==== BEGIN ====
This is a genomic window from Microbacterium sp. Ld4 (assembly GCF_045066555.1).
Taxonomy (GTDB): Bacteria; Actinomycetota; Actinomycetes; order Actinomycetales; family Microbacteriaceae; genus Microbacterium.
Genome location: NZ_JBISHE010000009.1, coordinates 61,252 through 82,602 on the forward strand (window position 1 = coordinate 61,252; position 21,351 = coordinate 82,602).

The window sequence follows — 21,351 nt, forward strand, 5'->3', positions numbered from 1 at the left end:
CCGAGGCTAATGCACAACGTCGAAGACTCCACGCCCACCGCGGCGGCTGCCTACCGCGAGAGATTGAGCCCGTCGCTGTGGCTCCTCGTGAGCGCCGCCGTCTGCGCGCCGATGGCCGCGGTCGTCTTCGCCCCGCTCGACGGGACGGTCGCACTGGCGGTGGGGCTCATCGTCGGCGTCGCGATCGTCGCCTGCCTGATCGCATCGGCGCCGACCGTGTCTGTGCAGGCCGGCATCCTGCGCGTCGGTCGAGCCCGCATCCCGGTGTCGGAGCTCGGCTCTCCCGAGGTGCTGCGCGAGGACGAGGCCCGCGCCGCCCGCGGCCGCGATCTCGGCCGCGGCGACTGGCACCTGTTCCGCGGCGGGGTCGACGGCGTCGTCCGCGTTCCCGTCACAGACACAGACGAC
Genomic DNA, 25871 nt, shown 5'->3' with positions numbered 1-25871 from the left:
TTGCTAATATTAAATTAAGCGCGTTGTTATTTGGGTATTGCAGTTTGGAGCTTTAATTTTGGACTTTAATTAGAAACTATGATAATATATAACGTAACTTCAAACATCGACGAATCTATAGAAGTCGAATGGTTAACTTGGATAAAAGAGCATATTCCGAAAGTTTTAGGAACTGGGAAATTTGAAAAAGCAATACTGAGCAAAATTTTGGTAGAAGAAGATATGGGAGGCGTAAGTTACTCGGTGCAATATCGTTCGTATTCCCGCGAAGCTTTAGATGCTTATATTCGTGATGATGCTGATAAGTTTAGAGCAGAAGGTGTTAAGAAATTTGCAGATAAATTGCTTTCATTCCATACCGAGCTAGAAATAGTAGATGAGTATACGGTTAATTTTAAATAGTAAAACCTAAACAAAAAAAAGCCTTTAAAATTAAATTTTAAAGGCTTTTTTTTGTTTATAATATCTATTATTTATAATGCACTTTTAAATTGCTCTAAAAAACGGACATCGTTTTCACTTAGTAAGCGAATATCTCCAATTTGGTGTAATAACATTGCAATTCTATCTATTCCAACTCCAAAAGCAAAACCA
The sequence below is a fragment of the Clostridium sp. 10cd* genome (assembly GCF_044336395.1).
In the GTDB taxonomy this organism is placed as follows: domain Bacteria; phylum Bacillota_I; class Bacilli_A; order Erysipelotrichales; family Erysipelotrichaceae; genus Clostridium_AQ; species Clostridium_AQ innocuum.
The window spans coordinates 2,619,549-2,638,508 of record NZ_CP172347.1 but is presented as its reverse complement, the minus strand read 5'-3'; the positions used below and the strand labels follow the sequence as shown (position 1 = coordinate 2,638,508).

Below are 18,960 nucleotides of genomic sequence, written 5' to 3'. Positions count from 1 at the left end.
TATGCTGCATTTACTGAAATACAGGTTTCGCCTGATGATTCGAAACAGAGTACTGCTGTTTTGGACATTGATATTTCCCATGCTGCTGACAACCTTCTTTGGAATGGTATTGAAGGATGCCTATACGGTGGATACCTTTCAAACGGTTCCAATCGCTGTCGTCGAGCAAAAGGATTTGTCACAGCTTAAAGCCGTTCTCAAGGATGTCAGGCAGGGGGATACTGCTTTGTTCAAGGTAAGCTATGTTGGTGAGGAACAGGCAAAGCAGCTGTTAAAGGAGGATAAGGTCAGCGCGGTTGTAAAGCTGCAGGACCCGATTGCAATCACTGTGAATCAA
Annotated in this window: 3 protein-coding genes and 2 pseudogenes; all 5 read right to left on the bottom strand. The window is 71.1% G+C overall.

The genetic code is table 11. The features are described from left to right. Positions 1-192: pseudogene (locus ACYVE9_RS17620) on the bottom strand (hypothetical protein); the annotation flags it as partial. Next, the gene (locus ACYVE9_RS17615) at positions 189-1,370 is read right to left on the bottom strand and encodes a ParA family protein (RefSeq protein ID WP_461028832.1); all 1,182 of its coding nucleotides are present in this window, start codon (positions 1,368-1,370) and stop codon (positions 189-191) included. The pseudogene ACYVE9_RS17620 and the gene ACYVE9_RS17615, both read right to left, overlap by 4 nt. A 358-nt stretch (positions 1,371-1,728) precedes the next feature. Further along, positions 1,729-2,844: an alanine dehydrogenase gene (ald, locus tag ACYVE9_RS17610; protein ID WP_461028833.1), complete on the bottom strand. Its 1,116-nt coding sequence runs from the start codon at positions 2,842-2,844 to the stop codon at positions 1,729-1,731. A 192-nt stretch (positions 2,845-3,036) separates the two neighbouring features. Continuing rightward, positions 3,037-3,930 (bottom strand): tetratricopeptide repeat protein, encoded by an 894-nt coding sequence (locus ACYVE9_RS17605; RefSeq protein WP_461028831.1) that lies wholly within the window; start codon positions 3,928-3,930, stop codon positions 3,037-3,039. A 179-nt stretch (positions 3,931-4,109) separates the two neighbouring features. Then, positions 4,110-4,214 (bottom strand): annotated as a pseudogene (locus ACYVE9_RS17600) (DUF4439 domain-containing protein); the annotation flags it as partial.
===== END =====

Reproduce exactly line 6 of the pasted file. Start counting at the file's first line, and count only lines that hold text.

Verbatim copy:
Genomic DNA, 25871 nt, shown 5'->3' with positions numbered 1-25871 from the left: